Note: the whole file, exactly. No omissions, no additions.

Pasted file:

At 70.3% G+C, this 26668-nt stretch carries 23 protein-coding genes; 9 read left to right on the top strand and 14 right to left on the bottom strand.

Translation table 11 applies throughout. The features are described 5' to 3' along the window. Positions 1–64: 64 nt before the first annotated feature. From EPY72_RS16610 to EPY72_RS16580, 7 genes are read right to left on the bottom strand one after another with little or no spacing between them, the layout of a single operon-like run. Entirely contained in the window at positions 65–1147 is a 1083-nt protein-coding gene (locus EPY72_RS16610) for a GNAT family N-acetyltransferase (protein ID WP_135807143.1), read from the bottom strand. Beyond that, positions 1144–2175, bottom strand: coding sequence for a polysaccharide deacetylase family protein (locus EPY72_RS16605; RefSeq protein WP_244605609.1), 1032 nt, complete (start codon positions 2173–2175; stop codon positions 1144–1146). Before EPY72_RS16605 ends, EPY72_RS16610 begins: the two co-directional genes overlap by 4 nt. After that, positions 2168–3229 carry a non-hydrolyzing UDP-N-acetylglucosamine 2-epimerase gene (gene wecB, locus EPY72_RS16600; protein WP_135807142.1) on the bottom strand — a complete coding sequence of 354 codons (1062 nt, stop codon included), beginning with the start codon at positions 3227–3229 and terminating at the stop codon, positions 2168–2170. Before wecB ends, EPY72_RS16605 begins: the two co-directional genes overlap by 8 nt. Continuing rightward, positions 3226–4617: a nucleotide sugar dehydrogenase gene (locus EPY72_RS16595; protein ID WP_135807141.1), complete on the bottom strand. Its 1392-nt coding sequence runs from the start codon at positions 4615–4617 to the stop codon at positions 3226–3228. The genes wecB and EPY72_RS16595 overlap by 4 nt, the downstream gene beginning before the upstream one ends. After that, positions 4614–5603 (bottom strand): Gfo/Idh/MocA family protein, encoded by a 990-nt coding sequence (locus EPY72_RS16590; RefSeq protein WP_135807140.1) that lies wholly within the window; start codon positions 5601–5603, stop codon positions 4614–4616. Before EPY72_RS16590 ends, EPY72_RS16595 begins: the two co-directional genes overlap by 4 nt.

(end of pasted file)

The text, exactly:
At 70.3% G+C, this 26668-nt stretch carries 23 protein-coding genes; 9 read left to right on the top strand and 14 right to left on the bottom strand.

Translation table 11 applies throughout. The features are described 5' to 3' along the window. Positions 1–64: 64 nt before the first annotated feature. From EPY72_RS16610 to EPY72_RS16580, 7 genes are read right to left on the bottom strand one after another with little or no spacing between them, the layout of a single operon-like run. Entirely contained in the window at positions 65–1147 is a 1083-nt protein-coding gene (locus EPY72_RS16610) for a GNAT family N-acetyltransferase (protein ID WP_135807143.1), read from the bottom strand. Beyond that, positions 1144–2175, bottom strand: coding sequence for a polysaccharide deacetylase family protein (locus EPY72_RS16605; RefSeq protein WP_244605609.1), 1032 nt, complete (start codon positions 2173–2175; stop codon positions 1144–1146). Before EPY72_RS16605 ends, EPY72_RS16610 begins: the two co-directional genes overlap by 4 nt. After that, positions 2168–3229 carry a non-hydrolyzing UDP-N-acetylglucosamine 2-epimerase gene (gene wecB, locus EPY72_RS16600; protein WP_135807142.1) on the bottom strand — a complete coding sequence of 354 codons (1062 nt, stop codon included), beginning with the start codon at positions 3227–3229 and terminating at the stop codon, positions 2168–2170. Before wecB ends, EPY72_RS16605 begins: the two co-directional genes overlap by 8 nt. Continuing rightward, positions 3226–4617: a nucleotide sugar dehydrogenase gene (locus EPY72_RS16595; protein ID WP_135807141.1), complete on the bottom strand. Its 1392-nt coding sequence runs from the start codon at positions 4615–4617 to the stop codon at positions 3226–3228. The genes wecB and EPY72_RS16595 overlap by 4 nt, the downstream gene beginning before the upstream one ends. After that, positions 4614–5603 (bottom strand): Gfo/Idh/MocA family protein, encoded by a 990-nt coding sequence (locus EPY72_RS16590; RefSeq protein WP_135807140.1) that lies wholly within the window; start codon positions 5601–5603, stop codon positions 4614–4616. Before EPY72_RS16590 ends, EPY72_RS16595 begins: the two co-directional genes overlap by 4 nt.